Lebanon: 130,000 people died in two civil wars between Muslims and Christians, including 18,000 killed by Israelis.

Yemen: Muslims killed muslims to the tune of 150,000 during civil wars and thousands have since died in riots.

Jordan: Former King Hussein killed 25,000 Palestinians.

Chad: With a population 50% Muslim, so far 30,000 have died in civil war.

Kosovo: 10,000 Muslims killed in ethnic cleansing.

Tajikistan: Civil war claimed 50,000.

Syria: Hafez Assad killed 20,000 Muslims in one city.

Iran: Thousands died in the revolution, about 10,000 of whom were Kurds.

Turkey: 20,000 Kurds killed.

Uganda: Idi Amin claimed to be Muslim and 300,000 Ugandans died.

So the next time you hear somebody going on about how Israel is the most dangerous nation and engages in genocide, or you see, hear or read one of those Muslim happy face stories (i.e., Islam is a religion of love and peace, the Koran forbids Muslims to kill each other, etc.) keep these stats in mind and do the "proportional math."

Friday, January 12, 2007

Canadian ambivalence to Afghanistan mission

Now here is a possible explanation for the ambivalence Canadians feel about the military mission in Afghanistan.

Thursday, January 11, 2007

The more things change, the more they stay the same

A number of people have been comparing President George W. Bush to Abraham Lincoln. On the Daily Show last night, news clips showed pundits referring to George Bush's changing of generals to deal with Iraq in the same light as Lincoln firing generals until he got one that could win the Civil War.

On that basis, I think a closer comparison could be made between Bush and Adolph Hitler. I hasten to add that I am not about to launch into one of those "evil men" comparisons because I do not consider Bush an evil man. Indeed, I am not yet convinced there is such a thing as evil, but that is the subject for a future posting.

My comparison starts with the fact that both Bush and Hitler were (I'll use the past tense here to describe both simply to shorten the number of words) the "commanders in chief" of their respective militaries, both had very limited military experience (and not in senior ranks), both were politicians,and both ignored the advice of their existing and most knowledgeable generals and favoured those who echoed their own thoughts. Hitler lost the war in Europe and Bush lost the peace in Iraq.

The new strategy will bear no better results than the old.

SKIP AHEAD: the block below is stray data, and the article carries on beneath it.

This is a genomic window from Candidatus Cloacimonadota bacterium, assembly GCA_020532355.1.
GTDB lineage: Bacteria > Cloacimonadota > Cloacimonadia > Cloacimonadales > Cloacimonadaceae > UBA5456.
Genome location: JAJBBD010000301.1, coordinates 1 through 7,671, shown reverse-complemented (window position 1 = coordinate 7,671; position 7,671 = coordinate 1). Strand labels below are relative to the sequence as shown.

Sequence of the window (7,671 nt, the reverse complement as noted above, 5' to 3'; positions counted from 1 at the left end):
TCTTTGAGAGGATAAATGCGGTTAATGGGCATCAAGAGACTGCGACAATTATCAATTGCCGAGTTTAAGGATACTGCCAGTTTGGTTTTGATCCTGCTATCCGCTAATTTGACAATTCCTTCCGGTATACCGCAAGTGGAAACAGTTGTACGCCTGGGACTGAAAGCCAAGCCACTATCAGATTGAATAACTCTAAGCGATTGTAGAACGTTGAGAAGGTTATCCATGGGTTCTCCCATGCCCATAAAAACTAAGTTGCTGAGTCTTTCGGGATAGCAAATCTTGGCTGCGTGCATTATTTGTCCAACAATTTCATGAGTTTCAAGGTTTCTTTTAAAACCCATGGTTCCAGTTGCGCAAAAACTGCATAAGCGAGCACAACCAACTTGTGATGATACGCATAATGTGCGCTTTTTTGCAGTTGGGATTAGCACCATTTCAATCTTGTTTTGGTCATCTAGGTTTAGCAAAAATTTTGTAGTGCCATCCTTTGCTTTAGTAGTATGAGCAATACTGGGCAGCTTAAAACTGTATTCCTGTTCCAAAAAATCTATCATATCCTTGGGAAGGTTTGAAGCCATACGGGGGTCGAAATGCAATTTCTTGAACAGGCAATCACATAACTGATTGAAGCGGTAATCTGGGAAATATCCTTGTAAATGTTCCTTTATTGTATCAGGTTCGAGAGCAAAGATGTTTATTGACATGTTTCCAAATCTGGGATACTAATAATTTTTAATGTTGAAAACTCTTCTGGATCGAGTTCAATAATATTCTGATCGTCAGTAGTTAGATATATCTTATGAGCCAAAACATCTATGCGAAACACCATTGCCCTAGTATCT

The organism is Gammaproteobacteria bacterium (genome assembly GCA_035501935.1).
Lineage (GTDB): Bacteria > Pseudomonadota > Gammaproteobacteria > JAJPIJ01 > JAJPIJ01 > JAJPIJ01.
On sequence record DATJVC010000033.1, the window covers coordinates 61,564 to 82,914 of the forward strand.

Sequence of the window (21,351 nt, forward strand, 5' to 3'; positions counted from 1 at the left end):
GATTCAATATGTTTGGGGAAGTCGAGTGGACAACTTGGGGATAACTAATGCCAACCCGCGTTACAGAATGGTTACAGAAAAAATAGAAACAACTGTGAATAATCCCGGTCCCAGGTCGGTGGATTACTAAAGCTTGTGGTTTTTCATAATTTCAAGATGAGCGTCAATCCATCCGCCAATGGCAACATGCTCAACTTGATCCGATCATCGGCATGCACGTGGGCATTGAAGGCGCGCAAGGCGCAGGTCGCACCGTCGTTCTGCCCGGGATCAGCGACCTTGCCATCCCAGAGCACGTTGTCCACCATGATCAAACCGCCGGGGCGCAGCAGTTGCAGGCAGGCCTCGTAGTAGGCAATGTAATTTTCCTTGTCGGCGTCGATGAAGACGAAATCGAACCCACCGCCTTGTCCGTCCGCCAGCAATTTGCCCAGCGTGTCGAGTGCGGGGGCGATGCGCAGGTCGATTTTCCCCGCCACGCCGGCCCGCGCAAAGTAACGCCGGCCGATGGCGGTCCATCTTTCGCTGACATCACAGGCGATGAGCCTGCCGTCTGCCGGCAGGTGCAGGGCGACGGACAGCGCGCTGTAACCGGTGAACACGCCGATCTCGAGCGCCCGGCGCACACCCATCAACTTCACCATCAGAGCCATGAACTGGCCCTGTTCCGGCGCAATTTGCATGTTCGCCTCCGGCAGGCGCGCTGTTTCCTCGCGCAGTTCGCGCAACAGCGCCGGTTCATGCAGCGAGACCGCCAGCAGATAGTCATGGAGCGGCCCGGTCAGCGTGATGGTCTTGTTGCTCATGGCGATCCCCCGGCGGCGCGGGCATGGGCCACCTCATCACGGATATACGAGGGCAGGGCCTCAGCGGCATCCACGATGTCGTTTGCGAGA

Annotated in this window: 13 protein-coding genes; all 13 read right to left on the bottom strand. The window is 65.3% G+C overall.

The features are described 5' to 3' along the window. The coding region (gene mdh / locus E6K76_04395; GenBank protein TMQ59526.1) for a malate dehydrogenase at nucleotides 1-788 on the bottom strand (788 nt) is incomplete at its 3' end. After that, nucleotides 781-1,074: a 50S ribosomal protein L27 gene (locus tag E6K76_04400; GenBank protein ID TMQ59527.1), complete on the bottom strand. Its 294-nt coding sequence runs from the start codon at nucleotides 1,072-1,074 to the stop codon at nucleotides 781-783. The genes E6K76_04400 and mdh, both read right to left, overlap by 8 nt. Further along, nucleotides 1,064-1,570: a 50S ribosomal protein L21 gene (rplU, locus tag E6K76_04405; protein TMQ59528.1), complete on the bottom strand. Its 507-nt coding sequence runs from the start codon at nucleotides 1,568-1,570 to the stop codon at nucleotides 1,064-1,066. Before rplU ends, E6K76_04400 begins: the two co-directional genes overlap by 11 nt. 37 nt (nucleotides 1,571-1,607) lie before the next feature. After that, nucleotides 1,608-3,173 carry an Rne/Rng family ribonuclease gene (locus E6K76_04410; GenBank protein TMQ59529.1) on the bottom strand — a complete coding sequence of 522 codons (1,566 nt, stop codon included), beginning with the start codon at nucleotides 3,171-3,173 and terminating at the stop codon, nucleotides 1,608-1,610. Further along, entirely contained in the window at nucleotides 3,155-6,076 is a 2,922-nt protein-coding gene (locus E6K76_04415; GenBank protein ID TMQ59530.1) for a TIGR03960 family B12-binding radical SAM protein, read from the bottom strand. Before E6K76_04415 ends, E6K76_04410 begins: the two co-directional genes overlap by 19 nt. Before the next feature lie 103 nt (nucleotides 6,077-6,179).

Saturday, January 6, 2007

Is Canada Ready?

If you would like a little relief from the Al Gore version of what global warming means, take a look at a site called "Is Canada Ready". There are some nifty charts and graphics and the cyclical theory of ice ages is simply explained here.

Friday, January 5, 2007

Salute to The Onion

One of the best places for satire on the Internet is The Onion, at this website Its current offering (January 5) is a round up of George Bush stories in 2006. One of the funniest ones, in my opinion, is this one:

Voice Of God Revealed To Be Cheney On Intercom

WASHINGTON, DC—Telephone logs recorded by the National Security Agency and obtained by Congress as part of an ongoing investigation suggest that the vice president may have used the Oval Office intercom system to address President Bush at crucial moments, giving categorical directives in a voice the president believed to be that of God.

While journalists and presidential historians had long noted Bush's deep faith and Cheney's powerful influence in the White House, few had drawn a direct correlation between the two until Tuesday, when transcripts of meetings that took place in March and April of 2002 became available.

In a transcript of an intercom exchange recorded in March 2002, a voice positively identified as the vice president's identifies himself as "the Lord thy God" and promotes the invasion of Iraq, as well as the use of torture in prisoner interrogations.

A close examination of Bush's public statements and Secret Service time logs tracking the vice president reveals a consistent pattern, one which links Bush's belief that he had received word from God with Cheney's use of the White House's telephone-based intercom system.

Officials privately acknowledged that there is reason to believe that the vice president, as God, urged Bush to sign legislation benefiting oil companies in 2005.

"There's a lot of religious zeal in the West Wing," said a former White House staffer who spoke on the condition of anonymity. "It's possible that the vice president has taken advantage of that to fast-track certain administration objectives."

An ex-Treasury Department official and longtime friend of Cheney was asked to comment on the vice president's possible subterfuge. "I don't know. I certainly don't think it's something [Cheney] planned," he said. "I do know that Mr. Bush was unfamiliar with a phone-based intercom, and I suppose it is possible that Dick took advantage of that."

A highly placed NSA official who has reviewed the information released Tuesday said Cheney masked his clipped monotone, employing a deeper, booming voice.

Said the NSA source: "It sounded as though the speaker, who identified himself as God, stood away from the intercom to create an echo effect."

On Capitol Hill, sources are expressing surprise that Cheney, a vice president with more influence than any other in U.S. history, would have resorted to such deception.

"The vice president has a lot of sway in this administration," said a former White House aide. "But perhaps when President Bush was particularly resolute and resistant to mortal persuasion, the vice president chose to quickly resolve disputes in his favor with a half-decent God impression."

For many, the revelation explains Bush's confusion in the wake of Hurricane Katrina.

"I was very surprised by the president's slow response in New Orleans," political commentator Bill Kristol said. "The president told me that he was praying every day in his office, but had received no reply. I had no idea what he meant, but of course, it all makes sense now."

At the time of Katrina, Cheney was on a fly-fishing trip, from which he returned on Sept. 1.